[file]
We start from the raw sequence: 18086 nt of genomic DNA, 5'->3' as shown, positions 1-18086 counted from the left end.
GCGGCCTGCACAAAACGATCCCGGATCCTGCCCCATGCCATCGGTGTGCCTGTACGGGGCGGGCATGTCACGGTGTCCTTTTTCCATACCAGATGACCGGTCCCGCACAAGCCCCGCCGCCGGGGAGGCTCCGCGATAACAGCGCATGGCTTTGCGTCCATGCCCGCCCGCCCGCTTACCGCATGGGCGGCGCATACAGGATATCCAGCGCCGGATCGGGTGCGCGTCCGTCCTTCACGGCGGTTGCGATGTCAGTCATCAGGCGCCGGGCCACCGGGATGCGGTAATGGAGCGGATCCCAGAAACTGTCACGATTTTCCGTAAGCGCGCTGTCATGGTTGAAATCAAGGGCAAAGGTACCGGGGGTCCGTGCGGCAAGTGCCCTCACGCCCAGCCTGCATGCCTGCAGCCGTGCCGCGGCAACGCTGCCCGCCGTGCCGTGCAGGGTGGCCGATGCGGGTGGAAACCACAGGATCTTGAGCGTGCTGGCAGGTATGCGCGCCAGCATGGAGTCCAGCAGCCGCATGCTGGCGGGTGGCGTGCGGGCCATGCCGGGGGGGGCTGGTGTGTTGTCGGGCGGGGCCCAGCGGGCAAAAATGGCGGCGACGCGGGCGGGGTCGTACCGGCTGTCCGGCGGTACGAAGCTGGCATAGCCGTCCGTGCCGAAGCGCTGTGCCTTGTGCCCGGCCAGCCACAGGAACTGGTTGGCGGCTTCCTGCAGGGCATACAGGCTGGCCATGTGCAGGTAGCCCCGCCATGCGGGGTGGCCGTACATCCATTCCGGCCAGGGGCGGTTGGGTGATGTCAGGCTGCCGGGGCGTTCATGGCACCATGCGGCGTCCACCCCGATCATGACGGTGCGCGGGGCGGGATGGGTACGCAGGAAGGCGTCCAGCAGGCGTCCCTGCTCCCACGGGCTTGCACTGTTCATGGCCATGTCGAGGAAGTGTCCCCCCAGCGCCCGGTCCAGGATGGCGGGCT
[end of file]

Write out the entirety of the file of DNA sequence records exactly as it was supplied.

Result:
We start from the raw sequence: 18086 nt of genomic DNA, 5'->3' as shown, positions 1-18086 counted from the left end.
GCGGCCTGCACAAAACGATCCCGGATCCTGCCCCATGCCATCGGTGTGCCTGTACGGGGCGGGCATGTCACGGTGTCCTTTTTCCATACCAGATGACCGGTCCCGCACAAGCCCCGCCGCCGGGGAGGCTCCGCGATAACAGCGCATGGCTTTGCGTCCATGCCCGCCCGCCCGCTTACCGCATGGGCGGCGCATACAGGATATCCAGCGCCGGATCGGGTGCGCGTCCGTCCTTCACGGCGGTTGCGATGTCAGTCATCAGGCGCCGGGCCACCGGGATGCGGTAATGGAGCGGATCCCAGAAACTGTCACGATTTTCCGTAAGCGCGCTGTCATGGTTGAAATCAAGGGCAAAGGTACCGGGGGTCCGTGCGGCAAGTGCCCTCACGCCCAGCCTGCATGCCTGCAGCCGTGCCGCGGCAACGCTGCCCGCCGTGCCGTGCAGGGTGGCCGATGCGGGTGGAAACCACAGGATCTTGAGCGTGCTGGCAGGTATGCGCGCCAGCATGGAGTCCAGCAGCCGCATGCTGGCGGGTGGCGTGCGGGCCATGCCGGGGGGGGCTGGTGTGTTGTCGGGCGGGGCCCAGCGGGCAAAAATGGCGGCGACGCGGGCGGGGTCGTACCGGCTGTCCGGCGGTACGAAGCTGGCATAGCCGTCCGTGCCGAAGCGCTGTGCCTTGTGCCCGGCCAGCCACAGGAACTGGTTGGCGGCTTCCTGCAGGGCATACAGGCTGGCCATGTGCAGGTAGCCCCGCCATGCGGGGTGGCCGTACATCCATTCCGGCCAGGGGCGGTTGGGTGATGTCAGGCTGCCGGGGCGTTCATGGCACCATGCGGCGTCCACCCCGATCATGACGGTGCGCGGGGCGGGATGGGTACGCAGGAAGGCGTCCAGCAGGCGTCCCTGCTCCCACGGGCTTGCACTGTTCATGGCCATGTCGAGGAAGTGTCCCCCCAGCGCCCGGTCCAGGATGGCGGGCT